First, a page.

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      07-18-2012, 10:58 AM   #8
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Quote:
Originally Posted by Radari216 View Post
This means allowing the engine oil to reach operating temperature before spooling up the turbos (keep the rpms low), and allowing the turbos to cool down before shutting off the engine by driving gently at low rpm for several miles before reaching the destination.

All that being said, every turbocharged engine shares one thing in common, which is that if it is in service long enough it will eventually need a new turbocharger -- two in the case of some BMW engines." Mark Miller

In simple terms, I take this to mean don't run the car hard right after you leave the garage and don't run it hard on the way back into the garage.
How would one perform those procedures in an urban environment where some of us are only minutes from highways where there is no sufficient time to warm up and cool down. Seems like a waste of gas and defeats the purpose of higher fuel efficiency if you have to ride around the block a few times to cool off the turbos.
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      07-18-2012, 11:40 AM   #9
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Quote:
Originally Posted by adelphi_sky View Post
How would one perform those procedures in an urban environment where some of us are only minutes from highways where there is no sufficient time to warm up and cool down. Seems like a waste of gas and defeats the purpose of higher fuel efficiency if you have to ride around the block a few times to cool off the turbos.
I suspect it's only a real issue if you've been driving the car hard. In "normal" use where you aren't revving the nuts off it, the turbos aren't working that hard anyway.
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      07-18-2012, 04:01 PM   #10
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Quote:
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Old advice from the days of belt-driven water pumps.
Electric water pumps have made this a non-issue. The pump continues to run after the car is turned off, and cools down the turbo.
+1 We're not in the good ol' E46 days anymore!
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      07-19-2012, 06:20 AM   #11
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Bottom line is that the hot oil, when left to sit on the turbo bearings, will cook and pit them over time. On my old 3000GT VR-4 I installed a "turbo timer" that allowed the engine to run for a preset time after I left and locked the car. This allowed the oil to cool down before shutting off, therefore leaving the bearings in a cooler bath of oil.
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      07-19-2012, 08:13 AM   #12
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My philosophy is that it really is not that big of a deal to let the car idle for a minute before turning it off. Whether it is required or not, I still do it. On a risk/reward balancing test, the risk is almost nil while the possible reward is high.
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      07-19-2012, 08:35 AM   #13
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Quote:
Originally Posted by mocohead View Post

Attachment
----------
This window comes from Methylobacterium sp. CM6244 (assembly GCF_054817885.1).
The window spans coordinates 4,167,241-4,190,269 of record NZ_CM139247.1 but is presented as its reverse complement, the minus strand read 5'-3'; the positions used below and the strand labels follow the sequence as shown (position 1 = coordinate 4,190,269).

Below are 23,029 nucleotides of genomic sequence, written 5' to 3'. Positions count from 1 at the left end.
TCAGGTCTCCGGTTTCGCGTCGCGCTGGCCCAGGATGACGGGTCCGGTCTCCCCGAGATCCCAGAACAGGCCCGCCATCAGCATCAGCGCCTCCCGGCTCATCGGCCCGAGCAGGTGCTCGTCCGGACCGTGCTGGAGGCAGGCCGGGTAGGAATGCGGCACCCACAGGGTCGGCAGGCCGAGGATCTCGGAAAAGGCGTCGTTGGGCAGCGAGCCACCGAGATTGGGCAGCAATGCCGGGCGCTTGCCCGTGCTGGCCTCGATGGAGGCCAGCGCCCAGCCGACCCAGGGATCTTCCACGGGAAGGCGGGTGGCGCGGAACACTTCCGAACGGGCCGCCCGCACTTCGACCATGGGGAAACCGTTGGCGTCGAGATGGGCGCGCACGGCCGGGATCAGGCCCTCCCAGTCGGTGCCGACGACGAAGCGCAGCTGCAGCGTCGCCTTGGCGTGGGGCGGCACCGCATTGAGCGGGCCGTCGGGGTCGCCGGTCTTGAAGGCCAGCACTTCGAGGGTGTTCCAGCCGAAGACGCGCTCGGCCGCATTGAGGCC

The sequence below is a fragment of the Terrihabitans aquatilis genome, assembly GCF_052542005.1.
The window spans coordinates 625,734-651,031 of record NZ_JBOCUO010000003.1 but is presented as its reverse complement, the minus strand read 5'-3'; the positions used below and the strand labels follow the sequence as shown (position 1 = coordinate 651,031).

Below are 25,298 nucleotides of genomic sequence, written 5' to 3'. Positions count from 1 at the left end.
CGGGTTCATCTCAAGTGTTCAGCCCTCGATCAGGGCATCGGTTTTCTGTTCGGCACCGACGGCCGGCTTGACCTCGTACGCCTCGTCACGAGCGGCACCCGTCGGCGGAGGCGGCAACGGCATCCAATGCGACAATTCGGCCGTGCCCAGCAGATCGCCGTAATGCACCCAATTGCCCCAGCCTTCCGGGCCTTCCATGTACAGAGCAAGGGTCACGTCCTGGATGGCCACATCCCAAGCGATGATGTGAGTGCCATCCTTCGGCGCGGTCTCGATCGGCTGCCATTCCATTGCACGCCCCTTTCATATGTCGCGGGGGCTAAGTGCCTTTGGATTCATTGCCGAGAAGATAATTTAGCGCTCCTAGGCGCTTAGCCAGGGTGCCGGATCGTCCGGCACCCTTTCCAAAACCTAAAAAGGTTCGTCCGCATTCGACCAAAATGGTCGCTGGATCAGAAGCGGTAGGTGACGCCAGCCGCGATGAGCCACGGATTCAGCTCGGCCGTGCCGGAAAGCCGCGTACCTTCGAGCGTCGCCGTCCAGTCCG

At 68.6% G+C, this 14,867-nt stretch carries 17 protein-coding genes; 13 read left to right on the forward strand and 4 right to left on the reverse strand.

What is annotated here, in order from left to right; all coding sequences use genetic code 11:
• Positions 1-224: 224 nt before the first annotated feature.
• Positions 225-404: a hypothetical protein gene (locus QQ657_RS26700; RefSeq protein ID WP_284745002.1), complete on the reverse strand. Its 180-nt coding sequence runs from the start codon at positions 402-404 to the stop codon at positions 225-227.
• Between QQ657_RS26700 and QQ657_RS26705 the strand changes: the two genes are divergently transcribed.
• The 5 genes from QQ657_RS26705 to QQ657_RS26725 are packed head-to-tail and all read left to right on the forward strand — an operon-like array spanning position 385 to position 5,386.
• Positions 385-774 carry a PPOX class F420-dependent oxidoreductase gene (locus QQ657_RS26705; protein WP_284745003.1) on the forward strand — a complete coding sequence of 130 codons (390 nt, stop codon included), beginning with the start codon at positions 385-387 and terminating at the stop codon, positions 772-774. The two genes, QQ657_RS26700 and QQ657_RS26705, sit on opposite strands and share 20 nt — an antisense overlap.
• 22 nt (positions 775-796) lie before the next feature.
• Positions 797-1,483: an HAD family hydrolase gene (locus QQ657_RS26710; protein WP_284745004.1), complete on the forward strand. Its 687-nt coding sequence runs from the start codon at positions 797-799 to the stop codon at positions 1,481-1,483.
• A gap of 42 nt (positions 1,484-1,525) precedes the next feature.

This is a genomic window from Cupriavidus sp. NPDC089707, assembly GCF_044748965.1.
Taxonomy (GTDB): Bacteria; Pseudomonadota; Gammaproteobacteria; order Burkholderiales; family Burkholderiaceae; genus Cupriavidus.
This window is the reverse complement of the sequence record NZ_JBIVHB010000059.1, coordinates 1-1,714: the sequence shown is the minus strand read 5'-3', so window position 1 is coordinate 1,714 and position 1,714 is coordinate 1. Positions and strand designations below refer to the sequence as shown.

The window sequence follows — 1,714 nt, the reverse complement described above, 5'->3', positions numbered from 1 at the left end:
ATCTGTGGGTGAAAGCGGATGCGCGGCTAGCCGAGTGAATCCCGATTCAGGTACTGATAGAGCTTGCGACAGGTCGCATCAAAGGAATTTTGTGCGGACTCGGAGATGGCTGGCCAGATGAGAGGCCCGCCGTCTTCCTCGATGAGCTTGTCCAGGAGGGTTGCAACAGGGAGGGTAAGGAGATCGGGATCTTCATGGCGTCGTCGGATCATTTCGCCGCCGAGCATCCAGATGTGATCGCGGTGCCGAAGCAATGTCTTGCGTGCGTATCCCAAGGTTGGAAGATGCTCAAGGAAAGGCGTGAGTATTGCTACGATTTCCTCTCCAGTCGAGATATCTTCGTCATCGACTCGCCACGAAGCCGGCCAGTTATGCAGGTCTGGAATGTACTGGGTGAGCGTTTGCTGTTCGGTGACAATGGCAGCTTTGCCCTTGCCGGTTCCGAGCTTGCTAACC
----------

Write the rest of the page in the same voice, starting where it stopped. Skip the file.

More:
My philosophy is that it really is not that big of a deal to let the car idle for a minute before turning it off. Whether it is required or not, I still do it. On a risk/reward balancing test, the risk is almost nil while the possible reward is high.
It may not be risky to run the car for an additional minute (or at least 30 seconds for moderately driven car), but you have to spend that additional minute in the car, plus you spend some gas for that, which cancels out the saving effect of ASS.
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      07-20-2012, 04:39 PM   #14
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does anyone make a turbo timer for the car? lol...bmw should have had one built into the ecu already.
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      07-20-2012, 05:09 PM   #15
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Do we know for a fact that the water pump continues circulating water after the car is shut down, and do we know for a fact that the turbo is water-cooled?

While Mike Miller's article contains a good deal of common sense, and it jives with my intuition on the matter, it doesn't mean either of us is right. Quite frankly, I never had any respect for the man, because I started reading his articles in the late 90s when I had an E36, and he essentially insists that every BMW made since the E30 is an utter pile of crap. He spread nonstop FUD about the E36, which, from damn near a decade on the E36 M3 list, I knew was all wrong.
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      07-20-2012, 05:21 PM   #16
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Yes, this is one of the many things that are absolutely essential but are kept secret from owners by BMW.
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      07-20-2012, 11:57 PM   #17
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turbo timers and long cooling down periods are generally not required on modern turbos. I try not to put it (it being a car the runs more boost than the f30) away smoking hot and would generally let a car cool down for a couple minutes after hard running, but in normal driving I pretty much just turn my turbocharged car off. Also, I think they are more durable in general and it's quite possible for the turbo to last the entire life. The quality oil point that some have made is probably good though.